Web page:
Dr. Rainer Amon joins OPP as Program Officer for the Arctic Natural Sciences program
July 19, 2021
The Office of Polar Programs (OPP) Arctic Sciences Section is excited to welcome Dr. Rainer Amon as a Program Officer in the Arctic Natural Sciences program. Dr. Amon has extensive experience studying studied carbon fluxes in large Arctic watersheds and the Arctic Ocean. Additionally, he has studied the use of organic and inorganic tracers to study water mass circulation and connections between the Arctic Ocean, the North Atlantic, and lower latitude ocean basins.
Dr. Amon is currently a Professor in the Department of Marine and Coastal Environmental Science and the Department of Oceanography at Texas A&M University. He received his MS in Marine Biology from the University of Vienna in Austria and his Ph.D. in Marine Science from the University of Texas at Austin. After finishing his Ph.D., Dr. Amon worked as a research scientist at the Alfred Wegener Institute for Polar and Marine Research in Germany. Following that, he began his tenure at Texas A&M. Dr. Amon's research has focused on the Arctic region for the last 25 years, generally working on carbon biogeochemistry in the Arctic Ocean and large Siberian watersheds. Over the last five years, Dr. Amon was also part of a large international project in the Gulf of Mexico to study deep water exchanges with the North Atlantic. He brings extensive experience with international research collaborations, particularly with Russian, European and Mexican colleagues, during which he organized and participated in numerous field campaigns. His extensive field experience in the Arctic Ocean, estuaries, and rivers will bring valuable contacts and know-how to NSF-OPP.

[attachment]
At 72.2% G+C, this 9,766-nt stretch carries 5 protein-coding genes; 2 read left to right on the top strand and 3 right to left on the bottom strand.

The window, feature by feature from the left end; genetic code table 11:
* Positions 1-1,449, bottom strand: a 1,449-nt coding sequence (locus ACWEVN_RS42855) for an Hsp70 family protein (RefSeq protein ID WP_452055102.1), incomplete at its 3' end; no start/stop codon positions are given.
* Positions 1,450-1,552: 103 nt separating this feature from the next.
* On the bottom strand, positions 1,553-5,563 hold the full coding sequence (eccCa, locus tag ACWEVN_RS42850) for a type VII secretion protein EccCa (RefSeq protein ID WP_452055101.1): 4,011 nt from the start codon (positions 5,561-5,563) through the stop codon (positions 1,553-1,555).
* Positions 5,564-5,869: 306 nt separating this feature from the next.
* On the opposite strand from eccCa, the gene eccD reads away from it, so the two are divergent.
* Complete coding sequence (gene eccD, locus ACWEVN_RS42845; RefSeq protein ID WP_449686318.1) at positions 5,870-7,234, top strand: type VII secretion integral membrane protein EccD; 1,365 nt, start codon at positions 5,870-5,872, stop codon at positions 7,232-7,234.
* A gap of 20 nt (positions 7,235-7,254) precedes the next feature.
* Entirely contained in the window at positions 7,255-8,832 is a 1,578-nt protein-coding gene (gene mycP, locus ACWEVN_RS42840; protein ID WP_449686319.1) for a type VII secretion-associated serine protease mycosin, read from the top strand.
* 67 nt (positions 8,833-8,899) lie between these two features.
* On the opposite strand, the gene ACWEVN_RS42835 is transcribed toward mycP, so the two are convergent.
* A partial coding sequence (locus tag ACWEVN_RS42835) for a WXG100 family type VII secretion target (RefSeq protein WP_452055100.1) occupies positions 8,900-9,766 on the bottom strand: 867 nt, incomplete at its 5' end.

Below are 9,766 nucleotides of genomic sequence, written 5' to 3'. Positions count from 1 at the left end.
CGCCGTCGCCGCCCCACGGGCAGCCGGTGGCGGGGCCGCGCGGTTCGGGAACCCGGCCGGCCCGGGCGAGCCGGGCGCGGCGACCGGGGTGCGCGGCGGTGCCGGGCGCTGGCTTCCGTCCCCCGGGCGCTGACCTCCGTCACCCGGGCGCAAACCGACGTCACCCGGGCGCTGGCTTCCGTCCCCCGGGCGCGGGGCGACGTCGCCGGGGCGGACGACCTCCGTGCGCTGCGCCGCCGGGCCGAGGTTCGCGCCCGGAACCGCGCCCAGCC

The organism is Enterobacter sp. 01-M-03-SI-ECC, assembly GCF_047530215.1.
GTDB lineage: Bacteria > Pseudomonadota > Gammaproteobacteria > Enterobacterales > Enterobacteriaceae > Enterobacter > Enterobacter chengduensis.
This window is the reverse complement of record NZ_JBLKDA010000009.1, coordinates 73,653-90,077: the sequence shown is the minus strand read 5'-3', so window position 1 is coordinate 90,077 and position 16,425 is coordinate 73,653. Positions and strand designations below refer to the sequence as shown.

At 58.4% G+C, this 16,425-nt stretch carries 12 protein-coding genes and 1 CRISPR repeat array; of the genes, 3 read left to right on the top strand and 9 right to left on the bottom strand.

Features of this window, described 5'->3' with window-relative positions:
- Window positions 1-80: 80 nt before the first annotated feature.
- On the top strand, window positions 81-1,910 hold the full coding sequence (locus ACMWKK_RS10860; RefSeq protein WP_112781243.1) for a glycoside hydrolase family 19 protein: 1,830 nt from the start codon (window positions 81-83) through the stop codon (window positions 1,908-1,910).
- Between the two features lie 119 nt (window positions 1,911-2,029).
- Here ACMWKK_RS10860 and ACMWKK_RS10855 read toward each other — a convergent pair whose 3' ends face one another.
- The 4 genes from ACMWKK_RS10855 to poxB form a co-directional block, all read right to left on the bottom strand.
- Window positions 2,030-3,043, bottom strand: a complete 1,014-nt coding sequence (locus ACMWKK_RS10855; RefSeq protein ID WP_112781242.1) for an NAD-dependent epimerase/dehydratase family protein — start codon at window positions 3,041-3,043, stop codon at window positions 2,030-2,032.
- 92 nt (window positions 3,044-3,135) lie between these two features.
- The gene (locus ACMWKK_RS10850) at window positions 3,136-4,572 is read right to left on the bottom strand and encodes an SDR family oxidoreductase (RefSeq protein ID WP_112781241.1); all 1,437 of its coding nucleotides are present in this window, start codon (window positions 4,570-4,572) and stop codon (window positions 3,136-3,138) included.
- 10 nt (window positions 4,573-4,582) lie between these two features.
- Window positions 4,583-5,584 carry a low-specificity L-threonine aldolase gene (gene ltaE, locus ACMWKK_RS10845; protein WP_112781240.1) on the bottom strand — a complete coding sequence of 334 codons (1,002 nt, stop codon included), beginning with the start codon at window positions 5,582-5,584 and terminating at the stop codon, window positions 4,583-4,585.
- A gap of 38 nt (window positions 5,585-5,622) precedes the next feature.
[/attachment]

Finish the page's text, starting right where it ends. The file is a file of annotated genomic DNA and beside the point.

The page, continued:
The U.S. National Science Foundation propels the nation forward by advancing fundamental research in all fields of science and engineering. NSF supports research and people by providing facilities, instruments and funding to support their ingenuity and sustain the U.S. as a global leader in research and innovation. With a fiscal year 2021 budget of $8.5 billion, NSF funds reach all 50 states through grants to nearly 2,000 colleges, universities and institutions. Each year, NSF receives more than 40,000 competitive proposals and makes about 11,000 new awards. Those awards include support for cooperative research with industry, Arctic and Antarctic research and operations, and U.S. participation in international scientific efforts.